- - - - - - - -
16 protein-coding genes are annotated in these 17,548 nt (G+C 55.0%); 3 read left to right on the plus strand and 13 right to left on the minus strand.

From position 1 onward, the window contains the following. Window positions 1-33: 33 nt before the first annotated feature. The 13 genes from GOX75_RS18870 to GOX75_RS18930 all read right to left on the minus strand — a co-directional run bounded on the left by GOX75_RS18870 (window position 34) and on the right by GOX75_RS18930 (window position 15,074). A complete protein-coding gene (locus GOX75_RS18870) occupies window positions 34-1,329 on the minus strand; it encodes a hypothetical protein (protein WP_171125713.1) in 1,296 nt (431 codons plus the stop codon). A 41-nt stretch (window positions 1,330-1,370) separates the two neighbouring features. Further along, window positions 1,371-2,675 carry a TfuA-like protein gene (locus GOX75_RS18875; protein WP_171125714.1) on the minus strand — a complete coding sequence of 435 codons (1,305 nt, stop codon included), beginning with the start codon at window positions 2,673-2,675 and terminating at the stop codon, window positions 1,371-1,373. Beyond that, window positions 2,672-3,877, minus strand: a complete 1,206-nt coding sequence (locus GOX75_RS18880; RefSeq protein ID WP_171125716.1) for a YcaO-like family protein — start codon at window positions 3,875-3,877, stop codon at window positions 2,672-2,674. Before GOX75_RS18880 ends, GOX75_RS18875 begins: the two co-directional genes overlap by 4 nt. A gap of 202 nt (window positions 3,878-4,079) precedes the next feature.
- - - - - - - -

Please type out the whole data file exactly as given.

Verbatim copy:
16 protein-coding genes are annotated in these 17,548 nt (G+C 55.0%); 3 read left to right on the plus strand and 13 right to left on the minus strand.

From position 1 onward, the window contains the following. Window positions 1-33: 33 nt before the first annotated feature. The 13 genes from GOX75_RS18870 to GOX75_RS18930 all read right to left on the minus strand — a co-directional run bounded on the left by GOX75_RS18870 (window position 34) and on the right by GOX75_RS18930 (window position 15,074). A complete protein-coding gene (locus GOX75_RS18870) occupies window positions 34-1,329 on the minus strand; it encodes a hypothetical protein (protein WP_171125713.1) in 1,296 nt (431 codons plus the stop codon). A 41-nt stretch (window positions 1,330-1,370) separates the two neighbouring features. Further along, window positions 1,371-2,675 carry a TfuA-like protein gene (locus GOX75_RS18875; protein WP_171125714.1) on the minus strand — a complete coding sequence of 435 codons (1,305 nt, stop codon included), beginning with the start codon at window positions 2,673-2,675 and terminating at the stop codon, window positions 1,371-1,373. Beyond that, window positions 2,672-3,877, minus strand: a complete 1,206-nt coding sequence (locus GOX75_RS18880; RefSeq protein ID WP_171125716.1) for a YcaO-like family protein — start codon at window positions 3,875-3,877, stop codon at window positions 2,672-2,674. Before GOX75_RS18880 ends, GOX75_RS18875 begins: the two co-directional genes overlap by 4 nt. A gap of 202 nt (window positions 3,878-4,079) precedes the next feature.